Adventures in Wild California. Greg MacGillivray. Vertigo is the name of the game here: Californian madmen go way up high to perform various feats of daredeviltry, and the Imax camera provides a generous taste of vicarious acrophobia. The hodgepodge includes "sky surfing," in which a skydiver on a surfboard of sorts cuts through the atmosphere. Scientists ascend 3,000-year-old, 300-foot sequoias in Yosemite National Park, then go from treetop to treetop with ropes and pulleys -- it's scary to watch. Maintenance workers walk down the mammoth suspension cables of the Golden Gate Bridge as if it's just another day at the office. The flick also features men surfing giant waves at a beach south of San Francisco; narrator Jimmy Smits informs us that surfers have drowned here, and you can hear the audience gulp. In fact, the movie is basically a roller-coaster collection of gulps, scary and satisfying. Opens May 3 at the Omnimax. (BK)
Deuces Wild. Scott Kalvert. In the late '50s, the head of a Brooklyn street gang (Stephen Dorff) must fight off attacks from a neighboring gang run by a junkie (Balthazar Getty), who is fronting for a drug dealer (Norman Reedus) fresh out of prison. At the same time, our hero's brother (Brad Renfro) is falling in love with the junkie's sister (Fairuza Balk), in classic West Side Story fashion. There's always something new to say in a venerable genre such as the teen gang film, but Deuces Wild director Kalvert and producer/screenwriters Paul Kimatian and Christopher Gambale haven't found it. Most of the film simply rehashes bits from classics such as On the Waterfront and Goodfellas. The actors labor long and hard to bring some semblance of reality to the proceedings, but the whole affair has a distinctly faux-'50s feel to it. Kalvert gooses things up with some visual tricks -- slow-motion and lots of weird dissolves -- but there's not much he can do to camouflage the threadbare script. Opens May 3 at multiple locations. (AK)
A Galaxy Far Far Away. Tariq Jalil. Of all the various low-budget documentaries chronicling the Star Wars phenomenon, Jalil's is certainly the most recent. There's not a whole lot else to say about it, other than that the sound mix is really murky, the production often sloppy (names of celebrities and Star Wars characters are misspelled, and Jalil fails to turn the mic on for interviews with Bill Murray, Jack Nicholson and Samuel L. Jackson), but the director occasionally scores a good point, as in footage comparing food riots in Kosovo to the midnight madness at Toys "R" Us when the Episode I figures debuted. We're "entertained" along the way by some truly tone-deaf song parodies, and the film's ultimate attempt to make us feel for the weirdos it has thus far mocked isn't particularly successful. Plays at 8 p.m. May 4-5 at Webster University. (LYT)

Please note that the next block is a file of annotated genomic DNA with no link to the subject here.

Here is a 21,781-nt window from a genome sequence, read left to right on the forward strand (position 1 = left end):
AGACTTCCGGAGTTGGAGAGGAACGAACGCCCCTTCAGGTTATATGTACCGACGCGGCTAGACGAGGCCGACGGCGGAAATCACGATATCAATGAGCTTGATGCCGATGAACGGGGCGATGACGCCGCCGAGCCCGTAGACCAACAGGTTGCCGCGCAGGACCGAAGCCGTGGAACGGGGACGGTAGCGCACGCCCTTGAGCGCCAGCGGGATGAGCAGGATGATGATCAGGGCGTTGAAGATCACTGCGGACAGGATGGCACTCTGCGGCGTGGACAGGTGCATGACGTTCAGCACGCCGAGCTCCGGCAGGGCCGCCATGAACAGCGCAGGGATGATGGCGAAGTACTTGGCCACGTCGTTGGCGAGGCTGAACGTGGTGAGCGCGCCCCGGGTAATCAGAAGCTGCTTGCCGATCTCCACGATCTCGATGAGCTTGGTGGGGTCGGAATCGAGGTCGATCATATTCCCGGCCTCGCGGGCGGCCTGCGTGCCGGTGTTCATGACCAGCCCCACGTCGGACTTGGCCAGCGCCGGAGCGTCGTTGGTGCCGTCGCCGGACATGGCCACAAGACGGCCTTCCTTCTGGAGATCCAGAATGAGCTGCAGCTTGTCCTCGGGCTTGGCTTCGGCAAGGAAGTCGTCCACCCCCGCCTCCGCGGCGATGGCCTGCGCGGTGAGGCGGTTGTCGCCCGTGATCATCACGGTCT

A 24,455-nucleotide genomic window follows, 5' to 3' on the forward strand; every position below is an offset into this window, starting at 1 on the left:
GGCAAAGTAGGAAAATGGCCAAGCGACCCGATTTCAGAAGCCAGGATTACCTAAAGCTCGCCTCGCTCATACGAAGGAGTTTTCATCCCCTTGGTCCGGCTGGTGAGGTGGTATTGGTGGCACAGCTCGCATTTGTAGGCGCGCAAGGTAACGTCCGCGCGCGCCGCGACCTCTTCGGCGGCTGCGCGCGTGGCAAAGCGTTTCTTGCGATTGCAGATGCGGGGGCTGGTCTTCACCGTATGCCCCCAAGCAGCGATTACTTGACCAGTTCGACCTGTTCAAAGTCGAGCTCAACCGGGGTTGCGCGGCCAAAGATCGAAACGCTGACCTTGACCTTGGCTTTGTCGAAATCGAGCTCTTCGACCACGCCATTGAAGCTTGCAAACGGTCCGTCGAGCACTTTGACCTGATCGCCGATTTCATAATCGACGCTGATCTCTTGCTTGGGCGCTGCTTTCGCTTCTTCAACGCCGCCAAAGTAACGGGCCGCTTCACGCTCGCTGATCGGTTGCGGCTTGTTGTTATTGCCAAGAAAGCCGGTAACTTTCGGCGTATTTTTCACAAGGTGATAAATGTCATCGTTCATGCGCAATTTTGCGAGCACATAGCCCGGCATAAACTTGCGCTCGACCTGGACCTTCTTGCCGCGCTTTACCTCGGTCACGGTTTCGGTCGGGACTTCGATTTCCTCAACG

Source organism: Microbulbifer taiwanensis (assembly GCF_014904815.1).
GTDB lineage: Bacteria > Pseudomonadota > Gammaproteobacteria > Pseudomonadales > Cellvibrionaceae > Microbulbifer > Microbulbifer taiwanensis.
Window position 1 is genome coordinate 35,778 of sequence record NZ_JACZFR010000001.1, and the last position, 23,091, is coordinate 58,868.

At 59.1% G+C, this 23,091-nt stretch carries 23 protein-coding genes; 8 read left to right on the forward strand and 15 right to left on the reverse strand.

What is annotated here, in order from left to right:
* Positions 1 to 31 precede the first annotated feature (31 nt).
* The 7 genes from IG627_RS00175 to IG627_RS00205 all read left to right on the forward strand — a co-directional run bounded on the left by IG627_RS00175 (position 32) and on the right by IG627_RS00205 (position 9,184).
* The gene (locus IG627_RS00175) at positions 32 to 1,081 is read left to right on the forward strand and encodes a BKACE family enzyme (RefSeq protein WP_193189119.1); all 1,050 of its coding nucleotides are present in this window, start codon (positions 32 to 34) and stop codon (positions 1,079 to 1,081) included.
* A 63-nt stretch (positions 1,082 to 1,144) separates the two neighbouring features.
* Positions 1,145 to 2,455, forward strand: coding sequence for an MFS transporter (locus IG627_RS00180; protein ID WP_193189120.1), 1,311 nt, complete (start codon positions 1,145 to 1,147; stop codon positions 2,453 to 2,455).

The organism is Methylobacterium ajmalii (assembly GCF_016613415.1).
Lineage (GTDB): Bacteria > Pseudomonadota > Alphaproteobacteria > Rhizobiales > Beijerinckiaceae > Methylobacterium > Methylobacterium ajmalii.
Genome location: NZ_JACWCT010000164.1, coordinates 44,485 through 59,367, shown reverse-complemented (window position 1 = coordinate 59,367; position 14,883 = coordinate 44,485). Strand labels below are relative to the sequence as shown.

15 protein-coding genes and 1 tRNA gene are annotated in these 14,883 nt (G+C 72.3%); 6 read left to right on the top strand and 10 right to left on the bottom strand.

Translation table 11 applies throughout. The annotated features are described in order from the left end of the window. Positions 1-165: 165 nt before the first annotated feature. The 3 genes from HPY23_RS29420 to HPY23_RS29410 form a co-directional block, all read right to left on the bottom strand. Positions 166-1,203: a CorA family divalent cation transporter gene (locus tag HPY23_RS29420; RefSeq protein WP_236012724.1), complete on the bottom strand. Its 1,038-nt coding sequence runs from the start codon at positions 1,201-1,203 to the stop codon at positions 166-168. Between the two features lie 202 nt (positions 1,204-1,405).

Hollywood Ending. Woody Allen. A once-mighty director (Allen, who also wrote and directed), fallen on hard times, gets one last chance to salvage his career, thanks to the intervention of his ex-wife. Unfortunately, right before the shoot starts, the director, a notoriously unreliable hypochondriac, is stricken with psychosomatic blindness, forcing him, with the help of his agent (Mark Rydell), to maintain a ridiculous charade that he still has his sight. This may or may not be Allen's worst film, but it is certainly his most dispiriting. Whereas his other misfires suggested a great artist having a bad day, Hollywood Ending is the first to suggest a great artist losing it altogether. Also, the age disparity between Allen and his leading ladies gets more distracting with every film; he gets older and they don't. This time around, Téa Leoni, 31 years his junior, is the oldest of the women he's seen with. Opens May 3 at multiple locations. (AK)
Porn Star: The Legend of Ron Jeremy. Scott J. Gill. Director Gill presents a portrait of the unlikely, rotund porn star that depicts him as a man who, although aware of how lucky he is to have his job, is fundamentally unhappy (though not as disturbed as previous documentary subjects Annabel Chong or Stacy Valentine) and longs to be taken seriously by a mainstream world that won't acknowledge him as a potentially serious actor. Jeremy figures that his appeal is that of the everyman, noting that the average porn viewer feels empowered when he sees an unattractive guy getting laid by the best bods money can buy. But he's even more of an everyman than perhaps he realizes, dogged in his pursuit of the dream of becoming a "real" movie star. All this is in spite of the fact that he's one of the best at what he does now, being one of the industry's 15 or so reliable "woodsmen" and someone able to count down accurately to his own climax without the aid of Viagra. That's gotta be worth something, and you come away with the impression that it actually does make his father proud. Opens May 3 at the Tivoli. (LYT)
The Son's Room. Nanni Moretti. Moretti's meditation on a family's trauma in the wake of a teenage boy's death in a scuba-diving accident is both spare and unsentimental, and that may surprise those benighted Americans who think all Italians are one part tantrum and one part tomato sauce. Best known here for the 1994 delight Caro Diario, Moretti now explores the natural intimacy of comedy and tragedy as the stricken family -- a formerly tranquil psychiatrist (played by Moretti himself), his distraught wife (beautiful Laura Morante) and their energetic daughter (Jasmine Trinca) -- struggle to come to terms with what Victor Hugo called the "divine and terrible radiance" of grief. Wise and surprisingly witty, the film is a minor masterpiece and could serve as a fitting companion piece to America's In the Bedroom, another superb film about the torments of bereavement. Opens May 3 at the Plaza Frontenac. (BG)
Spider-Man. Sam Raimi. Opens May 3 at multiple locations. Reviewed this issue.